Processing functions in Indie products are undertaken by ARM Cortex cores. "We're in the ARM camp," Hollingworth asserted. "Everything we have in production at the moment is based on a Cortex-M0 core, but we have products in design that are based on the M0+ and M4 cores. These cores have been laid out in house in a particular way that allows us to apply our 'secret sauce'; it's not just a 2 x 2mm MCU core, it also features 160kbyte of flash and 8kbyte of SRAM."
A further option offered by Indie is state machine based logic, where the lowest power and cost are required.
The Cortex-M0 core developed by Indie is known in house as 'Clough'. When running from flash, the core can operate at up to 20MHz; when running from SRAM, that increases to a maximum of 50MHz. Indie says the core is 'cost competitive' with 8bit MCUs and power consumption can be 'sub microamp'.
Clough is manufactured on two nodes – 0.18µm and 55nm – by Grace Semiconductor. "It has a good embedded flash process," Hollingworth noted.
Control elements include high voltage and power management blocks, with the company's products able to withstand up to 50V. "It's unusual for companies to have offer a process with can handle automotive voltages," Hollingworth pointed out, "as is the ability to do this in the same package as an MCU." This functionality is provided by X-Fab.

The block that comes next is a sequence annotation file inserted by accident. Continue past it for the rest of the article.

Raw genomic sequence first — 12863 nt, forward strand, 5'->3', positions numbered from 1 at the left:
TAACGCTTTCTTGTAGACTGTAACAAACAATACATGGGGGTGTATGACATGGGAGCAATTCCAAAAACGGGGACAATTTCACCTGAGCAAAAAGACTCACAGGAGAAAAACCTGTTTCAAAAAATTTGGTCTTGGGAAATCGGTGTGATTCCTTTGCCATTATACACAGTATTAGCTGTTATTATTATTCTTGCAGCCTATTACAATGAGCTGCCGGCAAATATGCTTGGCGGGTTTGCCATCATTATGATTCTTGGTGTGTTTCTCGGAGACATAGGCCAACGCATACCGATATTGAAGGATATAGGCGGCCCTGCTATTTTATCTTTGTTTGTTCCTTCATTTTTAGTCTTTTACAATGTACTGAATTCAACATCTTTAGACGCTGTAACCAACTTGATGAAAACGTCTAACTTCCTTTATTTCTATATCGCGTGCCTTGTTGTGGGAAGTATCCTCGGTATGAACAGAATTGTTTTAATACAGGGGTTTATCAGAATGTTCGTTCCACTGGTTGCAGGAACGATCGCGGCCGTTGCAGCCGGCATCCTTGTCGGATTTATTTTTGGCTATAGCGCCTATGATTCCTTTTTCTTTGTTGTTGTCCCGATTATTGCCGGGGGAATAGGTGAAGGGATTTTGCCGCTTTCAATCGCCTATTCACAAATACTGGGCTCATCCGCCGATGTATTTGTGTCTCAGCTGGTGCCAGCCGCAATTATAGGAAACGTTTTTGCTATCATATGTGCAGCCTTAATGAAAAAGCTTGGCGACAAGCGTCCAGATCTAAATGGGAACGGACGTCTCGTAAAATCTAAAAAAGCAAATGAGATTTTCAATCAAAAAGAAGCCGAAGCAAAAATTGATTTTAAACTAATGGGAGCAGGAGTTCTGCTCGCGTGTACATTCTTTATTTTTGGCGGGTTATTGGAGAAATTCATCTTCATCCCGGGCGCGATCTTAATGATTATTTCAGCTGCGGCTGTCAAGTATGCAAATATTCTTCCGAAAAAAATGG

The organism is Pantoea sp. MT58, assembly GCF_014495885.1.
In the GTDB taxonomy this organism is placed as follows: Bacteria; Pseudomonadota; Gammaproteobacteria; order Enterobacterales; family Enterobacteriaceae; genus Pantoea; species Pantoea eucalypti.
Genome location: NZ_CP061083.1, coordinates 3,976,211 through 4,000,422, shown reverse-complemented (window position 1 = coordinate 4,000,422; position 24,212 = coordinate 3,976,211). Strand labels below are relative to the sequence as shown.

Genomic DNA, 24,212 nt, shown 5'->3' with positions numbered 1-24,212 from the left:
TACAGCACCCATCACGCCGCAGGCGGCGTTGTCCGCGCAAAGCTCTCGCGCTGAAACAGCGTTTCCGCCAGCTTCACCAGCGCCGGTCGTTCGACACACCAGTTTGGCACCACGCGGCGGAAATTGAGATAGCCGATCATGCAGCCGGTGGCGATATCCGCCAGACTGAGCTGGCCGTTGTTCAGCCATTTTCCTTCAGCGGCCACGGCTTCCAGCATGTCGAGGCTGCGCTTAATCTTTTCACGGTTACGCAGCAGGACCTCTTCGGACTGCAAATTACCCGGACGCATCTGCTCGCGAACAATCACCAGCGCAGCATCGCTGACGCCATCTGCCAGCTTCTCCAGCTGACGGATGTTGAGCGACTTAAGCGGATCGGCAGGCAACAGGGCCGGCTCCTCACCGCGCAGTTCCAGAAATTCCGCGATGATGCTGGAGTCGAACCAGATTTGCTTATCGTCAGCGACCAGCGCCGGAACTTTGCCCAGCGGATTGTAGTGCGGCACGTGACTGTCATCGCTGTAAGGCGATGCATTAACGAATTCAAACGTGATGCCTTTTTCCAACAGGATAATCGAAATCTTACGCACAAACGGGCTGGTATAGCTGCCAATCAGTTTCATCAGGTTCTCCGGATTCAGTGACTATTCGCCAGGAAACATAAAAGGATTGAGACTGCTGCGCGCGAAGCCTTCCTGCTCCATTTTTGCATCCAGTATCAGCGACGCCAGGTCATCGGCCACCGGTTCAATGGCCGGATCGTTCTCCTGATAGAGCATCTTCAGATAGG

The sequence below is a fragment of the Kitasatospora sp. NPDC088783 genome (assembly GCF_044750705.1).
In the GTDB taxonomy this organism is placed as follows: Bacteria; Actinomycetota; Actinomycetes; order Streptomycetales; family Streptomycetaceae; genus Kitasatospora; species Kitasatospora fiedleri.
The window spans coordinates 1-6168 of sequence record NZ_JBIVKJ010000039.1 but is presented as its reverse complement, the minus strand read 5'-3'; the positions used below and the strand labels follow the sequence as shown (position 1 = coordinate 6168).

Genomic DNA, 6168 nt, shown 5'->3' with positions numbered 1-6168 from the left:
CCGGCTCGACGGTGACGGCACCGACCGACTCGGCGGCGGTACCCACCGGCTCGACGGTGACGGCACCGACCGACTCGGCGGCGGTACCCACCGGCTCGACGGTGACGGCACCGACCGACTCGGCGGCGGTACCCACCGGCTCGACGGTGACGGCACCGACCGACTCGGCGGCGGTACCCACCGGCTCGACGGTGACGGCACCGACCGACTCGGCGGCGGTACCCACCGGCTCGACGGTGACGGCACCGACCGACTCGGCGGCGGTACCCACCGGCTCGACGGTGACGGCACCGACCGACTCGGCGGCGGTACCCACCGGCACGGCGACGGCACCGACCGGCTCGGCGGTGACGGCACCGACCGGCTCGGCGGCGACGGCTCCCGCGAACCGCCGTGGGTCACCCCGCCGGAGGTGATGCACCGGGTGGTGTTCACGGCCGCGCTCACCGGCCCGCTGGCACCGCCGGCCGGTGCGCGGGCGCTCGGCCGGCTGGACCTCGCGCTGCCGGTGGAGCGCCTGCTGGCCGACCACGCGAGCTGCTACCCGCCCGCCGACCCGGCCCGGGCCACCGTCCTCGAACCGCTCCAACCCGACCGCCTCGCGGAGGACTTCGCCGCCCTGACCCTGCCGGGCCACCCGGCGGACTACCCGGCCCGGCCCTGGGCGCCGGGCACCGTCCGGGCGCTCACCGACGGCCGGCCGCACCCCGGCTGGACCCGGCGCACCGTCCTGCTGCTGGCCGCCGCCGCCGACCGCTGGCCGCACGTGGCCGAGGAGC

Communication is handled by a choice of RF or wired links. "We started by offering ISM based comms at 315/433MHz," Hollingworth explained, "because that's a low cost option. But we have since added 802.11n and, more recently, Bluetooth Low Energy blocks." Wired communication blocks include UARTs, I2C, SPI and USB.
Indie assembles products using a system in package approach, where the two die – Cortex based logic and the customised elements – are assembled either side by side or stacked. The device can then be supplied in a choice of BGA, TQFP or QFN packages.
Hollingworth contended this approach allows Indie to address a wide range of markets. "About half of our business is focused on automotive," he said, "with some consumer and industrial designs. We have deliberately gone after those markets where it is necessary to demonstrate high quality; and it's not easy to get customers in those markets to use new suppliers. We are certified to AEC-Q100 for automotive and ISO13485 for medical.
"What we've been able to do is to bring good chip and system design people to the projects and use the right components to build a chip optimised for the application."
Amongst recent projects has been a chip for a glucose meter (see fig 1). "We integrated a number of features into chip," Hollingworth said, "but also added things like a USB port. However, in the middle of the project, we changed the architecture because we developed a better way to improve accuracy and reduce power consumption. Even so, the design process took less than six months from specs to samples."
A general purpose MCU ASIC, called Kamcho (see fig 2), has the Clough MCU core, with additional features like an 8bit A/D converter with adjustable gain and a range of GPIO. "It can be bought as a standard product, but is used more often as a starting point," Hollingworth said.
Indie claims it will specify, design and manufacture a device that is a 'perfect fit' for the application. "If you can find an MCU that meets your needs, then use it," Hollingworth concluded. "We're here when companies can't find the functionality they want or need a mix of technologies."